The University of Alabama in Huntsville (UAH) Space Hardware Club (SHC) is working steadily toward a latter November test of the liquid-fueled engine for its ambitious Tartarus rocket design, even as the COVID pandemic has thrown wrinkles into the effort.
“We have been strictly following COVID-19 guidelines from the university and the SHC,” says Project Manager Spencer Christian, a sophomore in aerospace engineering at UAH, which is a part of the University of Alabama System. Christian is from Nixa, Mo.
The project marks the first time SHC has attempted to engineer, construct and fire a liquid-fueled engine. An original goal is to fly a liquid bipropellant rocket up to 30,000 feet for the annual Spaceport America Cup in New Mexico, and the team is focusing now on the 2022 event. Equally important is that team members learn about the theory that drives the design of the rocket.
“Tartarus encourages all of its team members to learn about the science behind what we’re doing, and we have developed much more collective knowledge because of that,” says Christian. “This knowledge further fuels people’s interest in liquid rocketry, and many team members have secured internships or even full-time jobs at rocketry companies in part due to their time on Tartarus.”
The rocket’s payload is undecided but SHC is looking into payload partnerships with other SHC projects or with a group involved in the club’s outreach program.
Target date for the short duration static firing test is Nov. 21 on a rural property in Tennessee owned by Dr. Richard Tantaris, a lecturer in the Department of Mechanical and Aerospace Engineering (MAE) who along with Dr. Gang Wang, an associate MAE professor, advises SHC.
Others involved in project support are Dr. David Lineberry, a Propulsion Research Center research engineer; Scott Claflin, director of power innovations at Aerojet Rocketdyne; and former SHC members and UAH graduates McKynzie Perry, a propulsion engineer at NASA’s Marshall Space Flight Center; Aaron Hunt, an aerospace engineer at Dynetics; Michael Angeles, an engineer at QTEC Aerospace; Dalton Hicks, a test facilities engineer at Blue Origin; Daniel Corey, a test engineer at Blue Origin; and Corgi puppy Gemini Perry, called by Christian “a local canine space enthusiast.”
The test location SHC has selected is ideal since the team will be able to stand behind a hill during firing, mitigating all risk of an explosion shockwave injuring team members, says Christian.
“The Nov. 21 target date for the test is the last possible date it could have been scheduled,” he says. “I wanted to give the team as much time as possible to prepare for the test despite the COVID-19 situation, and thus far setting the date so far back has paid dividends.”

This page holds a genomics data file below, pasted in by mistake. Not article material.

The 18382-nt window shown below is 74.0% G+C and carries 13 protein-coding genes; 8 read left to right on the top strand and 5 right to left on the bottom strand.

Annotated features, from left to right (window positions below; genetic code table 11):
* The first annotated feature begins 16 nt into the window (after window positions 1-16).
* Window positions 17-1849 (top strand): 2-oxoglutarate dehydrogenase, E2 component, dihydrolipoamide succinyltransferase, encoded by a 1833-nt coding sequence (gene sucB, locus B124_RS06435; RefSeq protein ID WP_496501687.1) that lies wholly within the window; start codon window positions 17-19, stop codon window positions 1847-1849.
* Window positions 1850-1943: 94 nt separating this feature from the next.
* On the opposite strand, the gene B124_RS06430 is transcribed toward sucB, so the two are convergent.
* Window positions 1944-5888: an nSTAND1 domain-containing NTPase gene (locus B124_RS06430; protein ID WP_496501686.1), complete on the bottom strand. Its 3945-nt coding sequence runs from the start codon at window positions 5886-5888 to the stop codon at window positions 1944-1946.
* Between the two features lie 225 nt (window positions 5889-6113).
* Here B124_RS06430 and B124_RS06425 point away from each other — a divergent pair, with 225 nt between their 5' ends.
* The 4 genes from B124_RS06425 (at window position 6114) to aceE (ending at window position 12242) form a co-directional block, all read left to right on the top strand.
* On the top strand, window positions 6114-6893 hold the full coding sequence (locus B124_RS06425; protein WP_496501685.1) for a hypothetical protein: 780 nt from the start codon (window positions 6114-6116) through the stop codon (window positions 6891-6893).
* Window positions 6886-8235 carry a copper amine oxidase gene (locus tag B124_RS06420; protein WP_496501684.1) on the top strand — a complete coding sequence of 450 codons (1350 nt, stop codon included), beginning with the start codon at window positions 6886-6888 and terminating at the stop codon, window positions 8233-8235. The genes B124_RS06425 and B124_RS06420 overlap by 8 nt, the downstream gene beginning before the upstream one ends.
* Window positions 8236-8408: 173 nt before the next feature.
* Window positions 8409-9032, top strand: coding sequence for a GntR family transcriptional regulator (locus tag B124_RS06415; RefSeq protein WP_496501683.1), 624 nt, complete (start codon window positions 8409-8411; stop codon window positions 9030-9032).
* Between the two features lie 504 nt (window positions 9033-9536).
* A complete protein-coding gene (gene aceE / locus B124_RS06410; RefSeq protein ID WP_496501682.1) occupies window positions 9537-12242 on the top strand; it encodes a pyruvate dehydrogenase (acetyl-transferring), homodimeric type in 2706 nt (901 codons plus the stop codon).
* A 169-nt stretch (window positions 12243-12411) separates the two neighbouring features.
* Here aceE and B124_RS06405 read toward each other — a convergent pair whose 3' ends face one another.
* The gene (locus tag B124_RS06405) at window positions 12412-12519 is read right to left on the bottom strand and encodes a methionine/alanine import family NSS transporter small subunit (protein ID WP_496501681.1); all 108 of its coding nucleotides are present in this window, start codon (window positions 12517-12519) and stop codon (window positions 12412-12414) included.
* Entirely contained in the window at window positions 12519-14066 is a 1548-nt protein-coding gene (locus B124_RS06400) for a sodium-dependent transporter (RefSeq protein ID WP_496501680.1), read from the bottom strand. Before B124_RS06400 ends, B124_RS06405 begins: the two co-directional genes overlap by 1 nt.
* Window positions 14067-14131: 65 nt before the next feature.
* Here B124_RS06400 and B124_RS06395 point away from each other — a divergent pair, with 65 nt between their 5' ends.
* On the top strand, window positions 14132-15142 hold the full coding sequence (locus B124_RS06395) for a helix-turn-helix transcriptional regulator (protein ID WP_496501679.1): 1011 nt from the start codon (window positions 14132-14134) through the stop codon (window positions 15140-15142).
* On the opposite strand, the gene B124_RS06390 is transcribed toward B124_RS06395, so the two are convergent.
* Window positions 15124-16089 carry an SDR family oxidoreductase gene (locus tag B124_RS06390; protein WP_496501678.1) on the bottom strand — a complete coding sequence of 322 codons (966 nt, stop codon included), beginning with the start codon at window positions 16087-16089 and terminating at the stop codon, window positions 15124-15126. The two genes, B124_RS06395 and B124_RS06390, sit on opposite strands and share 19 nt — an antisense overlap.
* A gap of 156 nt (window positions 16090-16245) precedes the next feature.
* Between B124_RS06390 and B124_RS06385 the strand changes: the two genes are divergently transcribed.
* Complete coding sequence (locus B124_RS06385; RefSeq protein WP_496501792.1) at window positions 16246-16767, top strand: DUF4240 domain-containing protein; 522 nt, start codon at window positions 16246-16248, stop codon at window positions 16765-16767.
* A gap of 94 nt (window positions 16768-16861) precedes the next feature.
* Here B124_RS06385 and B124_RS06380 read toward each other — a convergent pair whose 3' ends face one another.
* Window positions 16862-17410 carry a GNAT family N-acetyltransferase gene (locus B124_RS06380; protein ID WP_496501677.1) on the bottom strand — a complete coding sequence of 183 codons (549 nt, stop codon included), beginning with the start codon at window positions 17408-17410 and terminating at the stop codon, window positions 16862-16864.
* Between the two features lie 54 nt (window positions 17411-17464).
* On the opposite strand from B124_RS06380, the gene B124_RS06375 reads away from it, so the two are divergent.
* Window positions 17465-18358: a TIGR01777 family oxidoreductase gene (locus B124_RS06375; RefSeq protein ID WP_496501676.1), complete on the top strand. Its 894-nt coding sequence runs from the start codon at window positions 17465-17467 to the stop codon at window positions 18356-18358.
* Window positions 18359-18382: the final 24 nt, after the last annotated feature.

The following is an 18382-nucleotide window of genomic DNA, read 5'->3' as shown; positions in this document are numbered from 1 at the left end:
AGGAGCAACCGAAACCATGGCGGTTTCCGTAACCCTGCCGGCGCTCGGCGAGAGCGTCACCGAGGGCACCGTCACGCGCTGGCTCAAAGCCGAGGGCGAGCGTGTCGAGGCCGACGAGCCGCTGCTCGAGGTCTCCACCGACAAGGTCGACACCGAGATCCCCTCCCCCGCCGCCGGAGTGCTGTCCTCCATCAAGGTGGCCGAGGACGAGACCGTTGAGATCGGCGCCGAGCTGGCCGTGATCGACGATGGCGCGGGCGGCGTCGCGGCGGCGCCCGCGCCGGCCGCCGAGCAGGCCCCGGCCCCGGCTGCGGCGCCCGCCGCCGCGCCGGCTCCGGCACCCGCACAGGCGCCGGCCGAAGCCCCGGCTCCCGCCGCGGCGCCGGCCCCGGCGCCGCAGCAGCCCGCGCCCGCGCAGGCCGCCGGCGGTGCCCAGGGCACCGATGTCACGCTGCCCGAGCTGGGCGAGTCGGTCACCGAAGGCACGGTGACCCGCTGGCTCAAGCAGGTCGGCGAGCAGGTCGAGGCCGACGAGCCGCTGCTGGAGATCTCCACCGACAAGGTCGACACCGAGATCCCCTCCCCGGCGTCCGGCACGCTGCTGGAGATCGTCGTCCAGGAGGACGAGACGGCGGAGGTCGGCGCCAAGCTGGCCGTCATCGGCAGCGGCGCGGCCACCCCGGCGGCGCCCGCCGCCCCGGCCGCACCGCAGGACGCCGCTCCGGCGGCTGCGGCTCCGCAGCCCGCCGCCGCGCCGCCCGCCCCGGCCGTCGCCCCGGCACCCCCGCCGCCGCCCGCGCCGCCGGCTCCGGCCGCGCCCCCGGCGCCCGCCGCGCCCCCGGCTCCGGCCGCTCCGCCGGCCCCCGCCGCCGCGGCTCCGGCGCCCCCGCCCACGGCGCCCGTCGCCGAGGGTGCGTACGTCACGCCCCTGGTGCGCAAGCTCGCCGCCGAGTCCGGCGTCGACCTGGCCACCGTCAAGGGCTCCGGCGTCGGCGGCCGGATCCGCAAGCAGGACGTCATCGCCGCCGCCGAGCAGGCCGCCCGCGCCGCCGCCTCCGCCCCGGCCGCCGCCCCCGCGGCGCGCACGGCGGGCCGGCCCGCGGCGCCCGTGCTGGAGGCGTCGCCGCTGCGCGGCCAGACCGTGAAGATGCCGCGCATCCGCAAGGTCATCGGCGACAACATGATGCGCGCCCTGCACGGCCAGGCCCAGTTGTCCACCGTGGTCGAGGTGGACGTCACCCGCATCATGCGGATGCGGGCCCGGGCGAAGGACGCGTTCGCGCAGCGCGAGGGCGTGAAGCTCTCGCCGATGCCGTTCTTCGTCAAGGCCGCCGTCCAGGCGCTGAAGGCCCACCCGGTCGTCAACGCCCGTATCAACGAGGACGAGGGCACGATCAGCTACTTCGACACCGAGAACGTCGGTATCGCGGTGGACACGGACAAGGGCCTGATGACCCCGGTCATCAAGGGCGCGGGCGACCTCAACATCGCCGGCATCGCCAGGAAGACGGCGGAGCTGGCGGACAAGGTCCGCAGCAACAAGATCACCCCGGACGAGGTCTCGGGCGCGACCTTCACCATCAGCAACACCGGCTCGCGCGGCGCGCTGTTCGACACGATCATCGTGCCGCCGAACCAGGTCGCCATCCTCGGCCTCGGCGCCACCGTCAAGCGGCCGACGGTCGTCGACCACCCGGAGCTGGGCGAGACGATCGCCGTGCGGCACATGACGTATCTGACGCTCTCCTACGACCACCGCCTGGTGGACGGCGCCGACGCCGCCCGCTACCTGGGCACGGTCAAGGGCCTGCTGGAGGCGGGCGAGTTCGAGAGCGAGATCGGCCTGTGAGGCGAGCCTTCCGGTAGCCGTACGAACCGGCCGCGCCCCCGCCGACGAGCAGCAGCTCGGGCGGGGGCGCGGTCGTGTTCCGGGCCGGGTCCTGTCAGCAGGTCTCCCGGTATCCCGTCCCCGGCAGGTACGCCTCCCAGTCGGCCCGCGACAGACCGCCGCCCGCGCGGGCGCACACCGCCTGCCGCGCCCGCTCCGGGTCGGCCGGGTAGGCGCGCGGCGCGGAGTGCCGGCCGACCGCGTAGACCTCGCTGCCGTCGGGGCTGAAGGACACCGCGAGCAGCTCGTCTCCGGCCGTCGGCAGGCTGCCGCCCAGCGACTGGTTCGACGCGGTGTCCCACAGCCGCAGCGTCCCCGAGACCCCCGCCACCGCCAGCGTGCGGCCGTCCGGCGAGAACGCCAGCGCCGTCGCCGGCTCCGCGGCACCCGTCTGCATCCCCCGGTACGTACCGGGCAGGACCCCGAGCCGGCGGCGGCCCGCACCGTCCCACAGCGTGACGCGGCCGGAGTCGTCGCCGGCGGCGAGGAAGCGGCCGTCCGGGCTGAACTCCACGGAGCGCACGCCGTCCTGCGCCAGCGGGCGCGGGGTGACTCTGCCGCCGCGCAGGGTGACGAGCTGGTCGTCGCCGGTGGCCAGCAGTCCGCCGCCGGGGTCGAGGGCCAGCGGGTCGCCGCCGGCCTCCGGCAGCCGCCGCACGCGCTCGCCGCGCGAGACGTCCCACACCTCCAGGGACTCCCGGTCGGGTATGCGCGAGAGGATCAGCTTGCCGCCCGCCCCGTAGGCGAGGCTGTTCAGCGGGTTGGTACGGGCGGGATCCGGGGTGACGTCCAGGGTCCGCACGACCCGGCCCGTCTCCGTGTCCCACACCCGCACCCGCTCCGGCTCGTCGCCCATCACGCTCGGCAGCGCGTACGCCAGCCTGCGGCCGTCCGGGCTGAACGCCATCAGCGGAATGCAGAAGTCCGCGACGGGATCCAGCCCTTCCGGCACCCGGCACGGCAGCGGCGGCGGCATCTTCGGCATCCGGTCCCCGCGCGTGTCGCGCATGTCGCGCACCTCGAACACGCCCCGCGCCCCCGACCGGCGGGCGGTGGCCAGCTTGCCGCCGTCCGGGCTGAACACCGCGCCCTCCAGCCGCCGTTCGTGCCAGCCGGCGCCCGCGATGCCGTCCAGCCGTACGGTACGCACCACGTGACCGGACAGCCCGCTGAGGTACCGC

During testing, the engine will be stationary and will fire for just a few seconds – the amount of time it takes to open and close the valves that control propellant flow.
“It is absolutely necessary that this test is short, since things are more likely to go wrong if the test is longer,” Christian says. “Our No. 1 concern is safety, and having such a short test mitigates a plethora of risks.”
SHC’s testing system has 24 instruments to measure pressure and temperature.
“Our goal is to have total visibility of the pressures and temperatures throughout the system so we can more competently assess risk, and so that we can more easily abort the test if a dangerous pressure or temperature threshold is hit,” Christian says.
“Another incredibly important reason to have so many instruments is so that we can measure our engine’s performance and the overall performance of the ground system during the test.”
The team will monitor fuel tank mass flow rate, which is useful for calculating the oxidizer to fuel ratios in the combustion chamber, and the pressures and temperatures in the engine throughout the firing.
“All these numbers help verify that our system is safe, that our engine is performing as expected, and that the ground system is operating nominally,” Christian says. “It would not be feasible to test our engine without these instruments.” Before the actual static fire test, the team needs to run an inert integration test using anticipated test operating pressures for the system. That involves pressurizing the system to 10 times what it would see in normal operation – around 800 psi, using inert nitrogen.